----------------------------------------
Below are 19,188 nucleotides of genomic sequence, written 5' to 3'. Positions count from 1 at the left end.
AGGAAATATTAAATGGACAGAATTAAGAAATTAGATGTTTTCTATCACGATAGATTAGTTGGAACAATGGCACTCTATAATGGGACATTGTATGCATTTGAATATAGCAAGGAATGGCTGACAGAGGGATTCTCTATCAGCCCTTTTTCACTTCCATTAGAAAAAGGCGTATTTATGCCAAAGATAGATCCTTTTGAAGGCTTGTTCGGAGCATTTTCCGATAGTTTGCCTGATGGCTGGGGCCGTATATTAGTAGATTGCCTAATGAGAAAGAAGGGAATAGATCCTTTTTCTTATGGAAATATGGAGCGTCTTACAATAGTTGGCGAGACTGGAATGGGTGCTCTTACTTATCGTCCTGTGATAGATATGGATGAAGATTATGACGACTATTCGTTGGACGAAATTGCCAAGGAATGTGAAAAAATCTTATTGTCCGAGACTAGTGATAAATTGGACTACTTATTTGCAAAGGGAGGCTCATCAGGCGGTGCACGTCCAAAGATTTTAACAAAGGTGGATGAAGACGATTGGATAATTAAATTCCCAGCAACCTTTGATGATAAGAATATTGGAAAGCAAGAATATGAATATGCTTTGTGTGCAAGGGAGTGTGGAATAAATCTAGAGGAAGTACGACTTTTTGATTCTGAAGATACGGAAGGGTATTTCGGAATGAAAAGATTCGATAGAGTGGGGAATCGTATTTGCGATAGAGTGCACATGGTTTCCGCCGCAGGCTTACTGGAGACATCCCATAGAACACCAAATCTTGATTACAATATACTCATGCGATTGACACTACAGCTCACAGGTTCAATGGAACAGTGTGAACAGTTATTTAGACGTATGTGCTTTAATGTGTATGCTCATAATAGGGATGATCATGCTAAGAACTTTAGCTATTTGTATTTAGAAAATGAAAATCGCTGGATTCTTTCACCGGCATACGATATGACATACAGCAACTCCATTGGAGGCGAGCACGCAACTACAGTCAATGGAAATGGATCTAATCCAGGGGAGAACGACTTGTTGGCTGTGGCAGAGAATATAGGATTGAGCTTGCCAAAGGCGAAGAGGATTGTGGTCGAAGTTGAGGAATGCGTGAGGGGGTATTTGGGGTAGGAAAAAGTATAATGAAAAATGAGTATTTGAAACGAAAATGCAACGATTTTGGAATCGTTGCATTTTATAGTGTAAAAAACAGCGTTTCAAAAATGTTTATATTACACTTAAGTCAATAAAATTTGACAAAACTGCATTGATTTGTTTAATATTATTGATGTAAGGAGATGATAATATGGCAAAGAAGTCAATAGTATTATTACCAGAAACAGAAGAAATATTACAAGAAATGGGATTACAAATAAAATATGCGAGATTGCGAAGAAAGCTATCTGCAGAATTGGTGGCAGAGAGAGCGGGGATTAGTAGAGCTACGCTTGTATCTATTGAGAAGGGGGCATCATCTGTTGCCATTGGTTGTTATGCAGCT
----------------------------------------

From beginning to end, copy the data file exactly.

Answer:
Below are 19,188 nucleotides of genomic sequence, written 5' to 3'. Positions count from 1 at the left end.
AGGAAATATTAAATGGACAGAATTAAGAAATTAGATGTTTTCTATCACGATAGATTAGTTGGAACAATGGCACTCTATAATGGGACATTGTATGCATTTGAATATAGCAAGGAATGGCTGACAGAGGGATTCTCTATCAGCCCTTTTTCACTTCCATTAGAAAAAGGCGTATTTATGCCAAAGATAGATCCTTTTGAAGGCTTGTTCGGAGCATTTTCCGATAGTTTGCCTGATGGCTGGGGCCGTATATTAGTAGATTGCCTAATGAGAAAGAAGGGAATAGATCCTTTTTCTTATGGAAATATGGAGCGTCTTACAATAGTTGGCGAGACTGGAATGGGTGCTCTTACTTATCGTCCTGTGATAGATATGGATGAAGATTATGACGACTATTCGTTGGACGAAATTGCCAAGGAATGTGAAAAAATCTTATTGTCCGAGACTAGTGATAAATTGGACTACTTATTTGCAAAGGGAGGCTCATCAGGCGGTGCACGTCCAAAGATTTTAACAAAGGTGGATGAAGACGATTGGATAATTAAATTCCCAGCAACCTTTGATGATAAGAATATTGGAAAGCAAGAATATGAATATGCTTTGTGTGCAAGGGAGTGTGGAATAAATCTAGAGGAAGTACGACTTTTTGATTCTGAAGATACGGAAGGGTATTTCGGAATGAAAAGATTCGATAGAGTGGGGAATCGTATTTGCGATAGAGTGCACATGGTTTCCGCCGCAGGCTTACTGGAGACATCCCATAGAACACCAAATCTTGATTACAATATACTCATGCGATTGACACTACAGCTCACAGGTTCAATGGAACAGTGTGAACAGTTATTTAGACGTATGTGCTTTAATGTGTATGCTCATAATAGGGATGATCATGCTAAGAACTTTAGCTATTTGTATTTAGAAAATGAAAATCGCTGGATTCTTTCACCGGCATACGATATGACATACAGCAACTCCATTGGAGGCGAGCACGCAACTACAGTCAATGGAAATGGATCTAATCCAGGGGAGAACGACTTGTTGGCTGTGGCAGAGAATATAGGATTGAGCTTGCCAAAGGCGAAGAGGATTGTGGTCGAAGTTGAGGAATGCGTGAGGGGGTATTTGGGGTAGGAAAAAGTATAATGAAAAATGAGTATTTGAAACGAAAATGCAACGATTTTGGAATCGTTGCATTTTATAGTGTAAAAAACAGCGTTTCAAAAATGTTTATATTACACTTAAGTCAATAAAATTTGACAAAACTGCATTGATTTGTTTAATATTATTGATGTAAGGAGATGATAATATGGCAAAGAAGTCAATAGTATTATTACCAGAAACAGAAGAAATATTACAAGAAATGGGATTACAAATAAAATATGCGAGATTGCGAAGAAAGCTATCTGCAGAATTGGTGGCAGAGAGAGCGGGGATTAGTAGAGCTACGCTTGTATCTATTGAGAAGGGGGCATCATCTGTTGCCATTGGTTGTTATGCAGCT